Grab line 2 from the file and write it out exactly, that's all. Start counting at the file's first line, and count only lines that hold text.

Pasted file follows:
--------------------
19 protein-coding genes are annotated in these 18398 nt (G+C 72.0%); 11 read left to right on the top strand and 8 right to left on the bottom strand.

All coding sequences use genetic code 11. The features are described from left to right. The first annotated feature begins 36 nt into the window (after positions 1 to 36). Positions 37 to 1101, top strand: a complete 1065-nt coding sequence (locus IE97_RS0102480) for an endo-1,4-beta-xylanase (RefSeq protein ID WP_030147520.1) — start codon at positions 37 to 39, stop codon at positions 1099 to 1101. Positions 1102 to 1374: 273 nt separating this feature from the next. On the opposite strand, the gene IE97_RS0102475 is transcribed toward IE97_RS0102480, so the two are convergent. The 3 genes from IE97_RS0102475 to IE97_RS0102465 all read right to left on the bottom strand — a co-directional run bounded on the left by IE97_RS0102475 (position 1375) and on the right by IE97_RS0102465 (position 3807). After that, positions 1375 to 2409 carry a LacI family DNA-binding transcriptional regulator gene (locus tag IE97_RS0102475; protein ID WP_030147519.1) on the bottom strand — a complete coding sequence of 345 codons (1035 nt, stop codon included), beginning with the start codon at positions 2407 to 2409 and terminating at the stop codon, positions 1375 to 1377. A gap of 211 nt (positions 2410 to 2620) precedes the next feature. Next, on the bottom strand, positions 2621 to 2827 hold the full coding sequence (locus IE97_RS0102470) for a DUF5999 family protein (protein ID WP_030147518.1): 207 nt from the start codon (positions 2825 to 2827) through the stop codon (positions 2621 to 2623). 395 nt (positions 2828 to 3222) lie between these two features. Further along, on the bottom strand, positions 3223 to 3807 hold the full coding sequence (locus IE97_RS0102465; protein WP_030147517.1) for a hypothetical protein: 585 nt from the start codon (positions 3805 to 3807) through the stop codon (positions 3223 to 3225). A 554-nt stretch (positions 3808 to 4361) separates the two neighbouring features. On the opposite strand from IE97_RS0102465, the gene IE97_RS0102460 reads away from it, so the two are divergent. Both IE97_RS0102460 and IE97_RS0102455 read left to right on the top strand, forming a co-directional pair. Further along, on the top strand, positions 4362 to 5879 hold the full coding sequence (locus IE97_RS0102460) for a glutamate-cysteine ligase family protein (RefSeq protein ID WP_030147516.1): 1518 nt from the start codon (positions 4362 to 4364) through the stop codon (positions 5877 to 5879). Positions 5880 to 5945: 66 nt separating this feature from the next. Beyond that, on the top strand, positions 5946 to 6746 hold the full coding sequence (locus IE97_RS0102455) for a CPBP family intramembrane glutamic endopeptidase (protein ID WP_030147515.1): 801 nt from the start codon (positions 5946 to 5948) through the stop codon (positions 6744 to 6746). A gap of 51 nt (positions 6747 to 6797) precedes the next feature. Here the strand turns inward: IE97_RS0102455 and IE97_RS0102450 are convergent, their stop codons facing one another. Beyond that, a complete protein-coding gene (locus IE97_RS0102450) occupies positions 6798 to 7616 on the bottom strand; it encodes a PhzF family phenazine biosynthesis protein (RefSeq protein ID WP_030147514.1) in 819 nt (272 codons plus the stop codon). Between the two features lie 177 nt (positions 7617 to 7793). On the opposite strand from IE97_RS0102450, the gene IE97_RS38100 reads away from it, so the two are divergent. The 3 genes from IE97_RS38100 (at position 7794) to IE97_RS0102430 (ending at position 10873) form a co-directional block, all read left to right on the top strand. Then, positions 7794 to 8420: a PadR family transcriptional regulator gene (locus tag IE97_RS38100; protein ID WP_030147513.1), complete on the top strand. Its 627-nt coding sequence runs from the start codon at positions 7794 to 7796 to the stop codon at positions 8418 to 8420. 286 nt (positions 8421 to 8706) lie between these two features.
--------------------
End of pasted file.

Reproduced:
All coding sequences use genetic code 11. The features are described from left to right. The first annotated feature begins 36 nt into the window (after positions 1 to 36). Positions 37 to 1101, top strand: a complete 1065-nt coding sequence (locus IE97_RS0102480) for an endo-1,4-beta-xylanase (RefSeq protein ID WP_030147520.1) — start codon at positions 37 to 39, stop codon at positions 1099 to 1101. Positions 1102 to 1374: 273 nt separating this feature from the next. On the opposite strand, the gene IE97_RS0102475 is transcribed toward IE97_RS0102480, so the two are convergent. The 3 genes from IE97_RS0102475 to IE97_RS0102465 all read right to left on the bottom strand — a co-directional run bounded on the left by IE97_RS0102475 (position 1375) and on the right by IE97_RS0102465 (position 3807). After that, positions 1375 to 2409 carry a LacI family DNA-binding transcriptional regulator gene (locus tag IE97_RS0102475; protein ID WP_030147519.1) on the bottom strand — a complete coding sequence of 345 codons (1035 nt, stop codon included), beginning with the start codon at positions 2407 to 2409 and terminating at the stop codon, positions 1375 to 1377. A gap of 211 nt (positions 2410 to 2620) precedes the next feature. Next, on the bottom strand, positions 2621 to 2827 hold the full coding sequence (locus IE97_RS0102470) for a DUF5999 family protein (protein ID WP_030147518.1): 207 nt from the start codon (positions 2825 to 2827) through the stop codon (positions 2621 to 2623). 395 nt (positions 2828 to 3222) lie between these two features. Further along, on the bottom strand, positions 3223 to 3807 hold the full coding sequence (locus IE97_RS0102465; protein WP_030147517.1) for a hypothetical protein: 585 nt from the start codon (positions 3805 to 3807) through the stop codon (positions 3223 to 3225). A 554-nt stretch (positions 3808 to 4361) separates the two neighbouring features. On the opposite strand from IE97_RS0102465, the gene IE97_RS0102460 reads away from it, so the two are divergent. Both IE97_RS0102460 and IE97_RS0102455 read left to right on the top strand, forming a co-directional pair. Further along, on the top strand, positions 4362 to 5879 hold the full coding sequence (locus IE97_RS0102460) for a glutamate-cysteine ligase family protein (RefSeq protein ID WP_030147516.1): 1518 nt from the start codon (positions 4362 to 4364) through the stop codon (positions 5877 to 5879). Positions 5880 to 5945: 66 nt separating this feature from the next. Beyond that, on the top strand, positions 5946 to 6746 hold the full coding sequence (locus IE97_RS0102455) for a CPBP family intramembrane glutamic endopeptidase (protein ID WP_030147515.1): 801 nt from the start codon (positions 5946 to 5948) through the stop codon (positions 6744 to 6746). A gap of 51 nt (positions 6747 to 6797) precedes the next feature. Here the strand turns inward: IE97_RS0102455 and IE97_RS0102450 are convergent, their stop codons facing one another. Beyond that, a complete protein-coding gene (locus IE97_RS0102450) occupies positions 6798 to 7616 on the bottom strand; it encodes a PhzF family phenazine biosynthesis protein (RefSeq protein ID WP_030147514.1) in 819 nt (272 codons plus the stop codon). Between the two features lie 177 nt (positions 7617 to 7793). On the opposite strand from IE97_RS0102450, the gene IE97_RS38100 reads away from it, so the two are divergent. The 3 genes from IE97_RS38100 (at position 7794) to IE97_RS0102430 (ending at position 10873) form a co-directional block, all read left to right on the top strand. Then, positions 7794 to 8420: a PadR family transcriptional regulator gene (locus tag IE97_RS38100; protein ID WP_030147513.1), complete on the top strand. Its 627-nt coding sequence runs from the start codon at positions 7794 to 7796 to the stop codon at positions 8418 to 8420. 286 nt (positions 8421 to 8706) lie between these two features.